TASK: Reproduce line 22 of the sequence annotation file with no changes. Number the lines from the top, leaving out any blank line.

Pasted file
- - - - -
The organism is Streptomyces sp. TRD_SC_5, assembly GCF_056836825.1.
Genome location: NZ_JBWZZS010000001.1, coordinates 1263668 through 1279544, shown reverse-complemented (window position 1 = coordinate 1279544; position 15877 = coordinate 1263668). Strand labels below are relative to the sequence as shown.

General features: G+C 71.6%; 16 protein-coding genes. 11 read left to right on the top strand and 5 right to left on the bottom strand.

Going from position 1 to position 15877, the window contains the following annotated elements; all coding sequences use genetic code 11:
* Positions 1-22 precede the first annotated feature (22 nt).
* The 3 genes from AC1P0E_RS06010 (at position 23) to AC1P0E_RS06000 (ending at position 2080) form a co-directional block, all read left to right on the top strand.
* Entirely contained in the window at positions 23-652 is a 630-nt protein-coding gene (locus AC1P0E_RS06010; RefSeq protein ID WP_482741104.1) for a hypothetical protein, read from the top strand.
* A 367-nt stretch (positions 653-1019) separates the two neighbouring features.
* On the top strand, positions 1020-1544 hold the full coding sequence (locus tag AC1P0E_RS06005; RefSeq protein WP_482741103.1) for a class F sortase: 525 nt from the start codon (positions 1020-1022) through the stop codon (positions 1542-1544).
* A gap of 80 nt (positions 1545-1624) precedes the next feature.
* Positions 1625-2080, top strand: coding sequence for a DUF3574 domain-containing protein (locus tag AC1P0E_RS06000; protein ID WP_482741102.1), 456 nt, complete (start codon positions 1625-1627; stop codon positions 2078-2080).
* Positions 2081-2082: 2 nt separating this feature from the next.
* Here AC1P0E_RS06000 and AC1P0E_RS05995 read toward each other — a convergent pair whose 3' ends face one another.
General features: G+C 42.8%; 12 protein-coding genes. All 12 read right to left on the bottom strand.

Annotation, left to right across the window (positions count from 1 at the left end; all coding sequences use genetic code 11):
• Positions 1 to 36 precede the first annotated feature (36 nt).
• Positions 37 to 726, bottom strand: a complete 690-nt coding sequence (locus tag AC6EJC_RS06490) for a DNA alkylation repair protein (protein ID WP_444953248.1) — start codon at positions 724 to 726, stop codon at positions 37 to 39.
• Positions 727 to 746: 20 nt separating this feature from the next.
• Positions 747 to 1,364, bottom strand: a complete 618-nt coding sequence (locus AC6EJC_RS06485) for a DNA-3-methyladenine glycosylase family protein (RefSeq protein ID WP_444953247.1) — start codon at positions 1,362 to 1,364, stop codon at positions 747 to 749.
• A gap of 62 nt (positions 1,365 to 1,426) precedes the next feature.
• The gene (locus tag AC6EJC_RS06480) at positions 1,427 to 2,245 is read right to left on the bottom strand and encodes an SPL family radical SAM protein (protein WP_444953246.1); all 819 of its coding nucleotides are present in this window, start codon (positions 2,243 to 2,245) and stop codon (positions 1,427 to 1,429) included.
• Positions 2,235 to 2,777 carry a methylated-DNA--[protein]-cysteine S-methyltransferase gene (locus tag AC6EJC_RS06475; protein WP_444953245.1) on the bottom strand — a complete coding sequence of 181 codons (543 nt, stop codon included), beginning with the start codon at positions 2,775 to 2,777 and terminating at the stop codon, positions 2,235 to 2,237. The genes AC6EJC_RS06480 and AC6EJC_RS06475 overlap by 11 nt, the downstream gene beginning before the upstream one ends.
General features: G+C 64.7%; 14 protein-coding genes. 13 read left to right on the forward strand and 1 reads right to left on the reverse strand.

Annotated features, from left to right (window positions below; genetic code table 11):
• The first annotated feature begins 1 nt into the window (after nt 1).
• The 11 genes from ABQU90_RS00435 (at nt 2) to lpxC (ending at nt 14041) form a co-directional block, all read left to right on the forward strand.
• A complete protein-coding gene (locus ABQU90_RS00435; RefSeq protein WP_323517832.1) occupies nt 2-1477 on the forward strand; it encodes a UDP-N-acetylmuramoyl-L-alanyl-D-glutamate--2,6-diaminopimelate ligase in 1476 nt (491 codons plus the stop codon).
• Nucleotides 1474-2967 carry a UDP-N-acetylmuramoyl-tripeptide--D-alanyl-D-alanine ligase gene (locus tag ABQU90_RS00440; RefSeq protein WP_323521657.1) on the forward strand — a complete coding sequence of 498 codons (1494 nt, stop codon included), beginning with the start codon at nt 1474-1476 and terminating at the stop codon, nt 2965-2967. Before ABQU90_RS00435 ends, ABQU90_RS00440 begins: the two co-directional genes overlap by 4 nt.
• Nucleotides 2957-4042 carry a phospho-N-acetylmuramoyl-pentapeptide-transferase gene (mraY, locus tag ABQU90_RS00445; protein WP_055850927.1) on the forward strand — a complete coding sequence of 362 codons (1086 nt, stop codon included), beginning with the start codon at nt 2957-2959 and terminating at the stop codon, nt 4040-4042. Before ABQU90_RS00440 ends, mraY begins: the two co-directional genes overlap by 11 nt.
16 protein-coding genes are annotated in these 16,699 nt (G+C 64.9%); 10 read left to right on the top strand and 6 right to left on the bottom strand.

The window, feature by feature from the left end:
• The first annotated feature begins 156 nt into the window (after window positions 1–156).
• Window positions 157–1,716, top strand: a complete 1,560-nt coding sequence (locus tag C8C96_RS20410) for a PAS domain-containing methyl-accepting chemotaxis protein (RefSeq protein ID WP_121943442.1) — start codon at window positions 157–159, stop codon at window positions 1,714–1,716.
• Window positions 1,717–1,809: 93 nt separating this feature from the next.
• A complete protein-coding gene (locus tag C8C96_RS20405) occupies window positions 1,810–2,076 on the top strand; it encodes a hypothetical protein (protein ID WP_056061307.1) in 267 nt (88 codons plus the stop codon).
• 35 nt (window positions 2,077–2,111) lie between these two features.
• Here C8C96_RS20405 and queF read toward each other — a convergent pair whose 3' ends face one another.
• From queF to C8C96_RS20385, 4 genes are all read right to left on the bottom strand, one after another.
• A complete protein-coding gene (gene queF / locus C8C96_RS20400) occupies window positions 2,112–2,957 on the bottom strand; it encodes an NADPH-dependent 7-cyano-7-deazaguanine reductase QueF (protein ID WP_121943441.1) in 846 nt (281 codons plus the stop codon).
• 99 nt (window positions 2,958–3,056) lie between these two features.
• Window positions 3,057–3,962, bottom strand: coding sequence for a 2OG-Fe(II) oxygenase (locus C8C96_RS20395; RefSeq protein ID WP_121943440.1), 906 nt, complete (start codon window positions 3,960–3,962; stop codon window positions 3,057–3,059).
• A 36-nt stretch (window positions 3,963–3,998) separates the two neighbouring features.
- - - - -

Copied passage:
• Positions 2,235 to 2,777 carry a methylated-DNA--[protein]-cysteine S-methyltransferase gene (locus tag AC6EJC_RS06475; protein WP_444953245.1) on the bottom strand — a complete coding sequence of 181 codons (543 nt, stop codon included), beginning with the start codon at positions 2,775 to 2,777 and terminating at the stop codon, positions 2,235 to 2,237. The genes AC6EJC_RS06480 and AC6EJC_RS06475 overlap by 11 nt, the downstream gene beginning before the upstream one ends.